11. #11
    Senior Member PaulStoffregen's Avatar
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    Well, Teensy is capable of sending any MIDI message. Sounds like you've got some research (or experimenting) to do on which MIDI messages are needed to control Traktor the way you want.

    I hope you'll share your findings on this?

  12. #12
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    Quote Originally Posted by berathan90 View Post
    Hi,
    I want to build a custom midi Controller for Traktor 2(Dj program). My goal is to create a controller which has 2 turntable decks and a mixer. Just like

    http://www.instructables.com/id/A-Fr...tylish-Modula/
    Hi there!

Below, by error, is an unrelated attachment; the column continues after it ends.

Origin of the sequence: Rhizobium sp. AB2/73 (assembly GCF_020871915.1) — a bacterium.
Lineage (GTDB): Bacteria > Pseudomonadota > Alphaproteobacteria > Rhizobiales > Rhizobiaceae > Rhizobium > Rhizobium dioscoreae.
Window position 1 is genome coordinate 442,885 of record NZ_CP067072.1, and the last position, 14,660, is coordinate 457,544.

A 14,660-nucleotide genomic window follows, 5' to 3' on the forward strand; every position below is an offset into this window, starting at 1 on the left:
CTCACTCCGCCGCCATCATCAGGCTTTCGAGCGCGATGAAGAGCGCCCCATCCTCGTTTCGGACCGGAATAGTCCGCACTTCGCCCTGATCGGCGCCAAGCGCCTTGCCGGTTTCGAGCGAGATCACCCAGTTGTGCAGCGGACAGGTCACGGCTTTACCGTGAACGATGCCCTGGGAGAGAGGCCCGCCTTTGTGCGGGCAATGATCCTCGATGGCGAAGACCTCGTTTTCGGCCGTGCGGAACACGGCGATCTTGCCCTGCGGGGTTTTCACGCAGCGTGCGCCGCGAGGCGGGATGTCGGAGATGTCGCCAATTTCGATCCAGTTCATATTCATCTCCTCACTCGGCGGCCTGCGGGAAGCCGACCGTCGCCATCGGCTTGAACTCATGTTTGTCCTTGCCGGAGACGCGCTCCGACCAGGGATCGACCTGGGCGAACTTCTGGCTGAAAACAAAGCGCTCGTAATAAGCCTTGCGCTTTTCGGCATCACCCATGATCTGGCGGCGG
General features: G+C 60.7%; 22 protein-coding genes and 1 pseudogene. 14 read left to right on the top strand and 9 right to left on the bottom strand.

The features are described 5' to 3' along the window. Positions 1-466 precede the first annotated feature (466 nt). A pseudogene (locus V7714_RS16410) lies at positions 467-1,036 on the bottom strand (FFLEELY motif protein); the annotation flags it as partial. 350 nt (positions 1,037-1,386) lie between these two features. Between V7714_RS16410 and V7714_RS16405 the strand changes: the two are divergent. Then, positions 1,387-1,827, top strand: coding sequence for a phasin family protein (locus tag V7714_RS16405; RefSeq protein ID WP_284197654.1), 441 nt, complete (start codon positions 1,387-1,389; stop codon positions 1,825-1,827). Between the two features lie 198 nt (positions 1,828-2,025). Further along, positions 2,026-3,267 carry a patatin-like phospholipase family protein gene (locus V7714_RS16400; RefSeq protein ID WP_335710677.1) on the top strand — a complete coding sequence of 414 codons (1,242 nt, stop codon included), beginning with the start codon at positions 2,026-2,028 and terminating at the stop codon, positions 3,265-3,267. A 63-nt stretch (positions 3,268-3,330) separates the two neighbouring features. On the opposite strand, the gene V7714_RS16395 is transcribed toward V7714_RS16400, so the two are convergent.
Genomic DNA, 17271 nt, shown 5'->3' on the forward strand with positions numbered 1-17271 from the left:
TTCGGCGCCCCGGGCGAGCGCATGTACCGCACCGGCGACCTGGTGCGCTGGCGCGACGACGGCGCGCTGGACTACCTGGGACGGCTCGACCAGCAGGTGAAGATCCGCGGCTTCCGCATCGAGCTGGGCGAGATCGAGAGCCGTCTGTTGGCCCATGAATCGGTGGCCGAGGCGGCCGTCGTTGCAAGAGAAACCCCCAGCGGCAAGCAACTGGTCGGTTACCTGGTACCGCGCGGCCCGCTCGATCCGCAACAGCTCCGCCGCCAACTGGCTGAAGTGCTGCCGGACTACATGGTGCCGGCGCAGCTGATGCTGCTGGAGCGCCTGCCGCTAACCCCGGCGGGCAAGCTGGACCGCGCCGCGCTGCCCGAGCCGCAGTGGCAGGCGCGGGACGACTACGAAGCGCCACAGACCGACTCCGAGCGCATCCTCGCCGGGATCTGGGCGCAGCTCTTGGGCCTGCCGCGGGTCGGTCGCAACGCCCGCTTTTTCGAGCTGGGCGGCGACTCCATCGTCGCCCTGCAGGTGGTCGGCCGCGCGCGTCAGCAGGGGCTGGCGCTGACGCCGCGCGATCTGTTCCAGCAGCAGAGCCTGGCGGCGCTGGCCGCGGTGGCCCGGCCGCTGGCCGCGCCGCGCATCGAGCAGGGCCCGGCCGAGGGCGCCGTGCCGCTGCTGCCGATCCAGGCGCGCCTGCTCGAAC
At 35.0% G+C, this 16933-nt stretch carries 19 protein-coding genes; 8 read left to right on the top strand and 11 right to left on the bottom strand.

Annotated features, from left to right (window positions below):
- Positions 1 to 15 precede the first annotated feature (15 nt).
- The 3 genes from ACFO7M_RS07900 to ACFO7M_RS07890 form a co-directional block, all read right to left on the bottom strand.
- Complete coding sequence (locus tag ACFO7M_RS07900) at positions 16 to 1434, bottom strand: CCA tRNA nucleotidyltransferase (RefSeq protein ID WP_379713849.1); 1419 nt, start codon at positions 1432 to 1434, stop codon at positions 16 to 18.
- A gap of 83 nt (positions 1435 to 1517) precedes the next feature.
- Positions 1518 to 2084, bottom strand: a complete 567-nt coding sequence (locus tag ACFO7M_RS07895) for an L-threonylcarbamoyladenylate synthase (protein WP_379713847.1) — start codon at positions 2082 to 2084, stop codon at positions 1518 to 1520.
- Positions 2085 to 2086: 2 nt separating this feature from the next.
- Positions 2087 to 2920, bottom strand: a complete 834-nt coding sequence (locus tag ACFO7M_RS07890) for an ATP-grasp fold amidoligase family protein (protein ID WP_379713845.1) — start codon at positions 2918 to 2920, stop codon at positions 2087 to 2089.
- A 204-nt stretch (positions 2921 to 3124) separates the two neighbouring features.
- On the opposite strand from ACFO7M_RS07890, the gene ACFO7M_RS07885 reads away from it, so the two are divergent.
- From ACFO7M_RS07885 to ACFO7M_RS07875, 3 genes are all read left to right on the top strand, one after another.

I am working on a similar project and trying to map MIDI messages to Traktor, but I seem to be lost. I also came across the Fuzzy Wobble instructable and he seems to use usbMIDI.sendNoteOn(note, velocity, channel) for this. Using channel 126 and 127 for backwards and forwards, respectively, and changing the note also. But still too fuzzy for my lack of programmng skills. How did it work for you?

    Best regards,
    Natasha

  13. #13
    I don't have the code anymore. (I have it in my backup drive which is not with me) What I can offer you is watch Evan Kale's midi keyboard video on Youtube and modify the codes. Sending midi notes are not hard at all. I was a beginner when I did that project. By best advice would be start small on breadboard and then expand it.
    Due to corrosion my controller doesn't work but it used to work. And I don't have time to fix it, plus I dont need it.